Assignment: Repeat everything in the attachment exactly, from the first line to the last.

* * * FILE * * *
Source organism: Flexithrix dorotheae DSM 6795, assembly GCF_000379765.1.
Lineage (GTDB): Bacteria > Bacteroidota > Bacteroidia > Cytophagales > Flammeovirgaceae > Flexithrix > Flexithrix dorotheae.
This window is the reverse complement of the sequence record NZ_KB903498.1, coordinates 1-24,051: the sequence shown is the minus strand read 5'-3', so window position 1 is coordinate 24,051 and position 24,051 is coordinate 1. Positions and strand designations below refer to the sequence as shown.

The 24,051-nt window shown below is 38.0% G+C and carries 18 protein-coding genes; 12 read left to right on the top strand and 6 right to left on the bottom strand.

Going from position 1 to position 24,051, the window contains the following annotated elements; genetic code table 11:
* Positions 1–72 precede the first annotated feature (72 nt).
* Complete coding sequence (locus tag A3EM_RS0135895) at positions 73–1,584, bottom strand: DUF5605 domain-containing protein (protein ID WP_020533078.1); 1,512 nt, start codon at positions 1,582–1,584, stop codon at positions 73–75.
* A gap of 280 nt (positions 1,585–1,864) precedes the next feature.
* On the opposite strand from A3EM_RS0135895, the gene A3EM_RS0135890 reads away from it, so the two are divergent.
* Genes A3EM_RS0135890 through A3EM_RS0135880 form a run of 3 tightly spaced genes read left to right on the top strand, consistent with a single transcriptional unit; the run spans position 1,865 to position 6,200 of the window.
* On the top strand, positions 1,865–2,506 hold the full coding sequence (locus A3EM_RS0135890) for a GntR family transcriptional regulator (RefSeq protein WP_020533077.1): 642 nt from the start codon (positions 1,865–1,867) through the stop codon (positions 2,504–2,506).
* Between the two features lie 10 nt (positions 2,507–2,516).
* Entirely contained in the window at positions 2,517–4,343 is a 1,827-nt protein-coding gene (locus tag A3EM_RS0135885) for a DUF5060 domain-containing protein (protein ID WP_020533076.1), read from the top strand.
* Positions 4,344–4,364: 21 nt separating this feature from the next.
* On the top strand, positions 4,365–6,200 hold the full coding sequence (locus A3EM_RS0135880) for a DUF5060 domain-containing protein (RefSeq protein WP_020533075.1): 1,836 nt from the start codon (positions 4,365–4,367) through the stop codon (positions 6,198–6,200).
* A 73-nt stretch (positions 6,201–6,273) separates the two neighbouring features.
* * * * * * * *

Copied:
Source organism: Flexithrix dorotheae DSM 6795, assembly GCF_000379765.1.
Lineage (GTDB): Bacteria > Bacteroidota > Bacteroidia > Cytophagales > Flammeovirgaceae > Flexithrix > Flexithrix dorotheae.
This window is the reverse complement of the sequence record NZ_KB903498.1, coordinates 1-24,051: the sequence shown is the minus strand read 5'-3', so window position 1 is coordinate 24,051 and position 24,051 is coordinate 1. Positions and strand designations below refer to the sequence as shown.

The 24,051-nt window shown below is 38.0% G+C and carries 18 protein-coding genes; 12 read left to right on the top strand and 6 right to left on the bottom strand.

Going from position 1 to position 24,051, the window contains the following annotated elements; genetic code table 11:
* Positions 1–72 precede the first annotated feature (72 nt).
* Complete coding sequence (locus tag A3EM_RS0135895) at positions 73–1,584, bottom strand: DUF5605 domain-containing protein (protein ID WP_020533078.1); 1,512 nt, start codon at positions 1,582–1,584, stop codon at positions 73–75.
* A gap of 280 nt (positions 1,585–1,864) precedes the next feature.
* On the opposite strand from A3EM_RS0135895, the gene A3EM_RS0135890 reads away from it, so the two are divergent.
* Genes A3EM_RS0135890 through A3EM_RS0135880 form a run of 3 tightly spaced genes read left to right on the top strand, consistent with a single transcriptional unit; the run spans position 1,865 to position 6,200 of the window.
* On the top strand, positions 1,865–2,506 hold the full coding sequence (locus A3EM_RS0135890) for a GntR family transcriptional regulator (RefSeq protein WP_020533077.1): 642 nt from the start codon (positions 1,865–1,867) through the stop codon (positions 2,504–2,506).
* Between the two features lie 10 nt (positions 2,507–2,516).
* Entirely contained in the window at positions 2,517–4,343 is a 1,827-nt protein-coding gene (locus tag A3EM_RS0135885) for a DUF5060 domain-containing protein (protein ID WP_020533076.1), read from the top strand.
* Positions 4,344–4,364: 21 nt separating this feature from the next.
* On the top strand, positions 4,365–6,200 hold the full coding sequence (locus A3EM_RS0135880) for a DUF5060 domain-containing protein (RefSeq protein WP_020533075.1): 1,836 nt from the start codon (positions 4,365–4,367) through the stop codon (positions 6,198–6,200).
* A 73-nt stretch (positions 6,201–6,273) separates the two neighbouring features.